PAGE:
The European Union and the United Kingdom followed in the footsteps of the United States on Tuesday announcing a ban on the export of luxury goods to Russia, a measure that should not disrupt the lifestyle of oligarchs but convey a political message to the entire Russian people. Explanations.
Between the fall of the ruble and the fall in purchasing power, sanctions against Russia since the invasion of Ukraine on 24 February have already had very concrete consequences for the Russian people. But above all, Westerners seek to make life more and more difficult for a handful of personalities close to Vladimir Putin.
Seizure of property, freezing of assets, sanctions are now directly aimed at the Russian elite’s taste for luxury. In fact, on Tuesday, March 15, the European Union banned the export to Russia of its high-end sedans, its champagne, its jewelry, and other items valued by the oligarchs.
However, only goods with a value above a certain threshold are set at, for example, 50,000 euros for cars.
“Those who support Putin’s war machine should no longer be able to enjoy their lavish lifestyles while bombs fall on innocent people in Ukraine,” said EU Commission President Ursula von der Leyen. The United Kingdom made a similar decision by imposing an embargo on fashion and artwork.
A similar decision had been made a few days earlier by the United States. The measure is exceptional, because until now only North Korea was subject to restrictions on the export of luxury goods.
“The message here is addressed to the elites and consists in making them understand that there is still time to break away from Vladimir Poutine,” Julien Vercueil, a professor at the National Institute of Oriental Languages and Civilizations (Inalco), explains to France 24.), which notes a “schizophrenic” relationship between the oligarchs and European or American luxury. ‘The West is a model for all conspicuous consumption, but in their discourse the elite are forced to shout this decadent West down. Because his values are not Vladimir Putin’s values ”, analyzes this specialist in the economics of post-Soviet states.
However, these new sanctions are unlikely to disrupt the lavish lifestyles of senior brass, business leaders and politicians in need of the Kremlin.
“It remains complicated to hunt down these people who have excessive economic power because they travel or sometimes have dual citizenship,” specifies Bruno Lavagna, author of “Géopolitique du luxe” (ed. Eyrolles), along with France 24.
As explained by Courrier international, “wealthy Russian oligarchs are leaving their country to settle and invest in the United Arab Emirates or in Turkey. A way to protect their financial assets, but also to have” a distinguished lifestyle “, says Emirati newspaper Al-Bayan.
>> To read: Gas, oligarchs, finance … How Russia protects itself from Western sanctions
Among them Roman Abramovich, owner of the British football club Chelsea, whose plane has already landed several times in Istanbul since early March. Unlike its European neighbors, Turkey imposes no restrictions on Russian aircraft or luxury yachts that have dropped anchor in its ports in recent weeks.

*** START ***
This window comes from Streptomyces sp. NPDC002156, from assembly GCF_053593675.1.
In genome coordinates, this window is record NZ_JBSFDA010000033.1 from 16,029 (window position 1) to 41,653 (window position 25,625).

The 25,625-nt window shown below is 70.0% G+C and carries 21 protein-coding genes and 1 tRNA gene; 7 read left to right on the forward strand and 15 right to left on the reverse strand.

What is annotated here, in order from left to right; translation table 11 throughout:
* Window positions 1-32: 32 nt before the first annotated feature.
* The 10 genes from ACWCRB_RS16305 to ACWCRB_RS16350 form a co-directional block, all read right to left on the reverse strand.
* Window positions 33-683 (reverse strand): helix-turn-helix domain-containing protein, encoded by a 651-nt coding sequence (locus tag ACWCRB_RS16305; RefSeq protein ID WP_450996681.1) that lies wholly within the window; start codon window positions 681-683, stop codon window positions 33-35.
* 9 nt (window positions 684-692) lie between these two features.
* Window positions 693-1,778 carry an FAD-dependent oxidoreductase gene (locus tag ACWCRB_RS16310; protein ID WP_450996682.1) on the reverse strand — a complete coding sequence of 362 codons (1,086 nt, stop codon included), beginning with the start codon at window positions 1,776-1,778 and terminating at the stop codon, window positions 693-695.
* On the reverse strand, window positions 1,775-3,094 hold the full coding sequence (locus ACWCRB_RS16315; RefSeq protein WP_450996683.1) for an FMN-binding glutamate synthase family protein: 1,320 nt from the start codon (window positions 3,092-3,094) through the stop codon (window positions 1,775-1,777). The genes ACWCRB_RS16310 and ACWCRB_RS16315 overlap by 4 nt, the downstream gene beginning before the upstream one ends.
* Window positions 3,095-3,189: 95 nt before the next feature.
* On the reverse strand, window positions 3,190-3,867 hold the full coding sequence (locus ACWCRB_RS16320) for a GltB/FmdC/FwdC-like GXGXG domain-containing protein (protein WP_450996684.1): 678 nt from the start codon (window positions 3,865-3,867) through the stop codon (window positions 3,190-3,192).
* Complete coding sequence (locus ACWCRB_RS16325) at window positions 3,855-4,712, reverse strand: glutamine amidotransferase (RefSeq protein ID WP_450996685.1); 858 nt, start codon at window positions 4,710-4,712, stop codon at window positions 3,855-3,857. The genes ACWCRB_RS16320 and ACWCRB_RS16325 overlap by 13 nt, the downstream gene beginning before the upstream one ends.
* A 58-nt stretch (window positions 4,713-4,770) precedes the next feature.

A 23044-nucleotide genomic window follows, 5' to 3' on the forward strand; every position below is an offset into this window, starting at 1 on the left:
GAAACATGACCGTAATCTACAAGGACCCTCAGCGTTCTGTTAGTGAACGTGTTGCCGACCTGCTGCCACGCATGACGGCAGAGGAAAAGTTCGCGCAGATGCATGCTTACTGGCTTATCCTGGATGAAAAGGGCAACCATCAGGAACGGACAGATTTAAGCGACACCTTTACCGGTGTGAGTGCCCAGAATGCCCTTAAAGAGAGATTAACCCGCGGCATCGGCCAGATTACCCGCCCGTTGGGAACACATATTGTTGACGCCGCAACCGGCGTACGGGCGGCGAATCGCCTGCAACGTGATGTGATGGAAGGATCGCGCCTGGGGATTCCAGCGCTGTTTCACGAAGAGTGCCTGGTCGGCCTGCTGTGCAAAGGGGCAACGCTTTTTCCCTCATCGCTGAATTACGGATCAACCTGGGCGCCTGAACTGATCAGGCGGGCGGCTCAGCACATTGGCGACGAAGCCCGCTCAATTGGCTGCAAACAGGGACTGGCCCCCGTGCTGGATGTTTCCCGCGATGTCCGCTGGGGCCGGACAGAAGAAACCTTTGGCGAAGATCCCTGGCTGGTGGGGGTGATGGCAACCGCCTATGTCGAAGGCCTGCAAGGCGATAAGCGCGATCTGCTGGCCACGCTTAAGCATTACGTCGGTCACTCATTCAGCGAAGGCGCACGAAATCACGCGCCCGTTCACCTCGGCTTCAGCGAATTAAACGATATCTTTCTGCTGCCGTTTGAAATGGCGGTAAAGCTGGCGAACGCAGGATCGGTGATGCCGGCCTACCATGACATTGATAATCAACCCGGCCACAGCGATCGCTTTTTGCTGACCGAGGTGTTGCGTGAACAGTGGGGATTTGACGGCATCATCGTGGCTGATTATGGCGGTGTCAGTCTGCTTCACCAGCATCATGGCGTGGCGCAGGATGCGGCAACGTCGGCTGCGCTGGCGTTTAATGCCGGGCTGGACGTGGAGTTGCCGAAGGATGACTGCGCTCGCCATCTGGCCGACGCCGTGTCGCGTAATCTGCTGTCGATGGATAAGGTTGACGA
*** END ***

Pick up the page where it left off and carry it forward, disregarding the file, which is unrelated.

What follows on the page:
Finally, to fill up with champagne, clothes and luxury watches, Kazakhstan seems to be an ideal entrance for the richest Russians. “There is a Eurasian economic union that will allow Russian elites to buy these products without further tariffs,” explains Julien Vercueil.
Russia, the golden palm of inequality in Europe
But the message of these new sanctions, specifically aimed at luxury goods, is not just for the oligarchs. It is also a matter of accentuating the divorce between these super-rich and the rest of the population.
“The majority of Russians are shocked by the inequalities they observe around them and the way in which these fortunes have been created,” assures Julien Vercueil.
Russia is the most unequal country in Europe. According to a Credit Suisse report, 1% of the Russian population concentrates 74.5% of national wealth and 10% owns 89% of the goods.
These inequalities are the result of a stratospheric increase in high incomes in the 1990s associated with the monopolization of the economic system by a handful of businessmen. The spread continued to grow against the background of a continued rise in commodity prices.
Russians who are able to spend thousands of euros for a Chanel or Prada bag represent only a small part of the population. Contrary to the cliché conveyed by the bling-bling billionaire, a lover of Rolex watches and Dom Pérignon champagne, the Russian market is therefore not crucial to the giants of the sector.
According to LVMH, world leader with brands like Christian Dior, Kenzo or even Moët and Chandon, Russia represents only 2% of its turnover. For champagne, Russia buys about 1.5 million bottles each year, or 0.5% of the market. A drop of water if we compare it to the 34 million bottles sold in 2021 in the United States.
>> Designations of origin war: France resumes its champagne exports to Russia
“Russian buyers weigh about 5% of the global market. The luxury world will therefore be able to recover because it is extremely robust, as the health crisis has shown,” sums up Bruno Lavagna. “adds the specialist in the luxury world.
From the beginning of March, several large corporations showed their support for Ukraine by temporarily closing their stores in Russia. Some, like LVMH, have announced that they will continue to pay their employees in the country.